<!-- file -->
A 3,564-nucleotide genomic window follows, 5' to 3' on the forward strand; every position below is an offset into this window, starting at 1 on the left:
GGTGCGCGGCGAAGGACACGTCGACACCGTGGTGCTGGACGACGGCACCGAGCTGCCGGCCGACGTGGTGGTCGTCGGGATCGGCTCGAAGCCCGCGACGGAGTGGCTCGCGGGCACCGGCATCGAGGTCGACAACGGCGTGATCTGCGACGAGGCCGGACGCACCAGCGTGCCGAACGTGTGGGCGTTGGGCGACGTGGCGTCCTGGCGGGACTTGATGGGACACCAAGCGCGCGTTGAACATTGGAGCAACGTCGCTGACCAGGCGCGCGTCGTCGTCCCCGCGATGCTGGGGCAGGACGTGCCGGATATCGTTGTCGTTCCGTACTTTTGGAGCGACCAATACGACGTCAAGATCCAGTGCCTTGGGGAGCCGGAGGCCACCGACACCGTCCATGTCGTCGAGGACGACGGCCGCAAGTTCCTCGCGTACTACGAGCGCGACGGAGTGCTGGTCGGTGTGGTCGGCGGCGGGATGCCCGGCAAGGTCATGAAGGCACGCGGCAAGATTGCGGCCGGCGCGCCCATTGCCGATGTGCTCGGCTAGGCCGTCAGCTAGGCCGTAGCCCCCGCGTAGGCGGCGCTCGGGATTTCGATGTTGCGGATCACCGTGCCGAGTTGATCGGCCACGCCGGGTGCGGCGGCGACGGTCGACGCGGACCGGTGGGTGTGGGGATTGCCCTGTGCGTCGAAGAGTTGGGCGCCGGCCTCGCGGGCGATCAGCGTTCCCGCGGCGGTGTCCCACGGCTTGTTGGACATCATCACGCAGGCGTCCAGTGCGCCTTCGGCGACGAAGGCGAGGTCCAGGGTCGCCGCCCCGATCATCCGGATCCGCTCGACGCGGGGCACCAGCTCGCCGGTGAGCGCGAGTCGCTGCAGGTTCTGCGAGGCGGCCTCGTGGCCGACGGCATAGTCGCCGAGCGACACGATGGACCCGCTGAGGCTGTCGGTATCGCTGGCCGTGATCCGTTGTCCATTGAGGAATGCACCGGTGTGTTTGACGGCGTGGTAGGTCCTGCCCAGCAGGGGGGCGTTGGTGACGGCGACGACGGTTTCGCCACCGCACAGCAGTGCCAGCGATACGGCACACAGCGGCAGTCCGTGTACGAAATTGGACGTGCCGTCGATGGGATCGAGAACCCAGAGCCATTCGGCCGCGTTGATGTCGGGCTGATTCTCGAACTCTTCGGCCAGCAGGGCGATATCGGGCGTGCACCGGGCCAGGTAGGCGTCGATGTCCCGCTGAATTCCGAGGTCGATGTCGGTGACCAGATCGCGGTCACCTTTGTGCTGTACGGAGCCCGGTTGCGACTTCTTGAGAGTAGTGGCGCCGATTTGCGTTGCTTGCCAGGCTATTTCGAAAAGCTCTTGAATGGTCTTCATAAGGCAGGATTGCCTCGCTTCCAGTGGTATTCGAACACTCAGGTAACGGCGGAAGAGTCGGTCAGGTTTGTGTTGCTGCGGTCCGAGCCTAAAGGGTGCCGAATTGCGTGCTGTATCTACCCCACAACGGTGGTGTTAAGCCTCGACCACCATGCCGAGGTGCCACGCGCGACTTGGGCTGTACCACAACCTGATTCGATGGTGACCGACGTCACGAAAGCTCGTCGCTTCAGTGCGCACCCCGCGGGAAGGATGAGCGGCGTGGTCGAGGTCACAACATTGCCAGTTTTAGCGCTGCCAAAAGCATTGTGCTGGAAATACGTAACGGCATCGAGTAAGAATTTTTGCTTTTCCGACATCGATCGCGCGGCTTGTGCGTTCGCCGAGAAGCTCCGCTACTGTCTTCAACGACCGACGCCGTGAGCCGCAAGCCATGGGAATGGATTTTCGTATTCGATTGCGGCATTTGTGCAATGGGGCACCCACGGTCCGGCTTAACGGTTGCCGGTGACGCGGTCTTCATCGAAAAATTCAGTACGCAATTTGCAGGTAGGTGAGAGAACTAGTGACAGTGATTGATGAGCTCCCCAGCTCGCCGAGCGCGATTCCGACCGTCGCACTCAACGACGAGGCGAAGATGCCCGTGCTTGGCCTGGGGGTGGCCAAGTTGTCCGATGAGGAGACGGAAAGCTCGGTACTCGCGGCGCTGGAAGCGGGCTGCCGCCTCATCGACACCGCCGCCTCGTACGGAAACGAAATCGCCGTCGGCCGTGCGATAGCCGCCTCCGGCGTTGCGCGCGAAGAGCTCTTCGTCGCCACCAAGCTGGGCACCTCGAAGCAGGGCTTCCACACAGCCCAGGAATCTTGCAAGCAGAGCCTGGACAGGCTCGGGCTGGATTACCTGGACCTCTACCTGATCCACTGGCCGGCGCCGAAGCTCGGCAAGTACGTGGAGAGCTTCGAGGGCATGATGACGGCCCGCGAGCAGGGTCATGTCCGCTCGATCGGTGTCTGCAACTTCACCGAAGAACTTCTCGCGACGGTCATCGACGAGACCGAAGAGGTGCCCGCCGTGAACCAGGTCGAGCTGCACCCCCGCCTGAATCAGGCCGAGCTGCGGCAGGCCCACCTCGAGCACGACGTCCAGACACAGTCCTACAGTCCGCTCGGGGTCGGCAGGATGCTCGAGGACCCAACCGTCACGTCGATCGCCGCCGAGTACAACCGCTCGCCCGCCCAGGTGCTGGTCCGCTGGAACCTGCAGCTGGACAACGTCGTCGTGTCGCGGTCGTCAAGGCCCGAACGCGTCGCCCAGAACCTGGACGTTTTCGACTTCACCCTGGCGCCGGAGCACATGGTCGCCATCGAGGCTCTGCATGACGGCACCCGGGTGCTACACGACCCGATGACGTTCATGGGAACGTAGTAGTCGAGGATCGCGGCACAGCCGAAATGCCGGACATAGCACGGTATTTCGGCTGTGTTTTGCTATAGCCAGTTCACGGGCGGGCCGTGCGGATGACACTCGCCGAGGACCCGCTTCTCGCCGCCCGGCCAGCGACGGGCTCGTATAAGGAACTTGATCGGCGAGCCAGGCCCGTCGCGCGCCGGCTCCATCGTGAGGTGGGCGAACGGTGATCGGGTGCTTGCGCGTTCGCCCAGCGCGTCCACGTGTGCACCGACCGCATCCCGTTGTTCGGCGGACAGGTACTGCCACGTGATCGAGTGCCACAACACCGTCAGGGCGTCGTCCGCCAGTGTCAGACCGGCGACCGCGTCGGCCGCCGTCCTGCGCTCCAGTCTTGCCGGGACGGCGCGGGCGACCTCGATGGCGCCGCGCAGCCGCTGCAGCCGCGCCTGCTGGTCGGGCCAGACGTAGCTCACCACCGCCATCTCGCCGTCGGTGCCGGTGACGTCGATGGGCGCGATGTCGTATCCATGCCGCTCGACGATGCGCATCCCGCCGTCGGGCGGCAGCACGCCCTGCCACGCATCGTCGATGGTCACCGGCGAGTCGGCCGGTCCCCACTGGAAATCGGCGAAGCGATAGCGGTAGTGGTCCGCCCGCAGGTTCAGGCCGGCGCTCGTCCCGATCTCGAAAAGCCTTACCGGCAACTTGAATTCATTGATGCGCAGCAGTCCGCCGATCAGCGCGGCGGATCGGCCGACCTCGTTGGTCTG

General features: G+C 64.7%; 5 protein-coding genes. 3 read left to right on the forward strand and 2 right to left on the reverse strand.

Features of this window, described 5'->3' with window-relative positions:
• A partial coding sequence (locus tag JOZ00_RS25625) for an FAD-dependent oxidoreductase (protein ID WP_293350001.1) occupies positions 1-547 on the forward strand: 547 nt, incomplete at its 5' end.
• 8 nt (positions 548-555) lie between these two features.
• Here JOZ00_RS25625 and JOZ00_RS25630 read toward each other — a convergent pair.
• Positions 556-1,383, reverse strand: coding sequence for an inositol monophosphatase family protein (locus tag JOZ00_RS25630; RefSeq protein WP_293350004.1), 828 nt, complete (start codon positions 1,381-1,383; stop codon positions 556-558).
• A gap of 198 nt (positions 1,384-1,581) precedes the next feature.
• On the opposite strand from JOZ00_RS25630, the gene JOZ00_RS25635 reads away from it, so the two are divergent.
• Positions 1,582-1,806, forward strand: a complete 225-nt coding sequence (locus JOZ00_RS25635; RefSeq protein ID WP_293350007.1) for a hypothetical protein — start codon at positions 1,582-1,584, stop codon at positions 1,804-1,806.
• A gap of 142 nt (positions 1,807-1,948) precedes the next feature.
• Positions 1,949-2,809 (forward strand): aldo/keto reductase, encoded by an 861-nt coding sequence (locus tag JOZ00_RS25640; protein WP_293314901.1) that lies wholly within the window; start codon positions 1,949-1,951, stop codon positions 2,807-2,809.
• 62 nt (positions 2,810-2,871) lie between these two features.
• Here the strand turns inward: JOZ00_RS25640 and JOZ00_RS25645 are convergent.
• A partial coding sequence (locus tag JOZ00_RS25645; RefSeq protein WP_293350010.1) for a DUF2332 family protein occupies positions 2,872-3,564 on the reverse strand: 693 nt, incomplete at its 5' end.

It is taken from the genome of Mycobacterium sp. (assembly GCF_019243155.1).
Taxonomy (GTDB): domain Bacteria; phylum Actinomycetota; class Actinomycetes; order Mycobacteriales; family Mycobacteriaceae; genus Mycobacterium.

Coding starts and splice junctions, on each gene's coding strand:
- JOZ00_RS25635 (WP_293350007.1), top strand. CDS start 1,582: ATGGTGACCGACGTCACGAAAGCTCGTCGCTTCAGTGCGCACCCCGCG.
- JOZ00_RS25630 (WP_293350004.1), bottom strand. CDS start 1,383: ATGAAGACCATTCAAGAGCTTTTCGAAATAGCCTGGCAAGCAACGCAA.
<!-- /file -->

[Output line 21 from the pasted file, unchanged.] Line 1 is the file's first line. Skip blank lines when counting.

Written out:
- JOZ00_RS25630 (WP_293350004.1), bottom strand. CDS start 1,383: ATGAAGACCATTCAAGAGCTTTTCGAAATAGCCTGGCAAGCAACGCAA.